De-Pressing: Goodbye Gathering For J. Press At Madison & 47th

final

Update: The final hours of J. Press at Madison and 47th were rather subdued, which allowed Richard Press to have a long chat with Onward Kashiyama management.

The company says it is very actively looking for suitable locations both in New York and New Haven, and is acutely aware of the tremendous value of the brand’s heritage, as well as the need to “move forward.”

A longtime salesman also intimated that he planned to be back on the floor just as soon as the new store opens. — CC

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Today J. Press sent out the above in an email blast.

On Saturday at 5 pm, join myself and Ivy-Style.com columnist and Press family royalty Richard Press as Madison Avenue and 47th Street de-Press themselves of this historic American retailer.

We’ll count down the final hours together. Come by to snatch up the last remaining items, rub natural shoulders with fellow trads, pay your respects to the current location, and wish the company a speedy return to the streets of Manhattan. — CC

86 Comments on "De-Pressing: Goodbye Gathering For J. Press At Madison & 47th"

  1. What a great idea! I’m sorry I am not in NY today. Will you sing the Cornell alma mater, as they did in the old Titanic movie as the ship went down?

  2. Richard and I sang “The Whiffenpoof Song” together once at the FIT. No one joined us, though….

  3. Cranky Yankee | January 14, 2014 at 6:59 am |

    Sorry that I can’t join you. I’m heading to New York next week (with a Pressidential blazer and challis), but I’ll be five days late. My grandfather and father were also devoted J. Press customers. Ugh!!!

  4. “Should auld acquaintance be forgot . . . “

  5. Funny, that’s exactly the song I thought should be sung.

  6. Nice. I’ll definitely stop by. Anyone want to do drinks afterwards? let’s get loaded and sing Drake’s “Worst Behavior” outside the store.

  7. Can’t say I’m surprised. I was in a few days before Christmas and they had Rod & Gun embroidered York Street pants 60% off. Unfortunately, they retailed for $295.00, thus were still $118.00 (come on!). Also, I didn’t see any of the old sales associates working. Looked like a bunch of GQ hipster/preps that I would expect to work at the York Street store. The service was pretty bad and not at all what I had experienced in years past.

    “I didn’t attend the funeral, but I sent a nice letter saying I approved of it.” – Mark Twain

  8. It is of no surprise. The newish ownership has not done a good job in my opinion of carrying on the quality, tradition and name. The quality does not seem as good as it was before the new ownership took over operations. The customer service is awful, with an arrogant attitude supplanting what used to be a friendly experience. There is no longer what is called “customer service” with these people. I hold Richard Press somewhat responsible, at least, for allowing the J. Press name to fall into the wrong hands.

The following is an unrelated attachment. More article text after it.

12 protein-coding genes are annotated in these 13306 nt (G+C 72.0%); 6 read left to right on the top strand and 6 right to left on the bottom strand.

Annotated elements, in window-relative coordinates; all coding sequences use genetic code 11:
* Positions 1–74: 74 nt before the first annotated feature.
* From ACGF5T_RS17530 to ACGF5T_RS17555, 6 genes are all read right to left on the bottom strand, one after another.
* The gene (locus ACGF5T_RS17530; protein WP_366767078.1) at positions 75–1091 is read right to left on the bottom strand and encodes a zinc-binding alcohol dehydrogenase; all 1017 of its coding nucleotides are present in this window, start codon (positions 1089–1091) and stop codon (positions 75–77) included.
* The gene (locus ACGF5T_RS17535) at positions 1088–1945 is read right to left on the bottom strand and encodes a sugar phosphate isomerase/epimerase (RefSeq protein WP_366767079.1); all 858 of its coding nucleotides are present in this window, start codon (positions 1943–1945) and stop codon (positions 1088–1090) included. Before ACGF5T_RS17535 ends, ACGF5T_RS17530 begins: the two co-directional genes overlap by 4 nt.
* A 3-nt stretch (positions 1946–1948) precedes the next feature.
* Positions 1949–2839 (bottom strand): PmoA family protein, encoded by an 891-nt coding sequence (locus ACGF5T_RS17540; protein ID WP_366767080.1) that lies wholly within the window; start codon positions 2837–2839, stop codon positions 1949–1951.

9. The ownership isn’t ‘newish’. The sale happened in the 1980s. It’s interesting that the Village shop is now the JPress-York Street Flagship store. Mr. Press’ father led the store back thirty years ago. It’s been a fine store for a long time and their has been good stewardship of the brand. The issue may be that Yale and Harvard changed a lot in the 1970s. The last generation that knew these shops as their college stores graduated in the 1960s and early 1970s. They are all retired or about to. They no longer need a lot of suits and jackets. If you keep your size J Press clothes last a long time.

  10. There’s a little too much piling on here. It is what it is, they’ve been trying to appeal to a wider demographic in order to keep the store going into the future, it’s better than letting it fade away. It’s hard to make everyone happy. If you like the traditional items, as I do, vote with your wallet and be positive. This may or may not be a reflection of how they are doing, they may be back in a year as stated. if J. Press were to disappear completely you know you’d be sad, so let’s be glad they are here at all in 2014 and support the other 3 shops. Support the veteran salespeople that know what J Press really means, give them your business.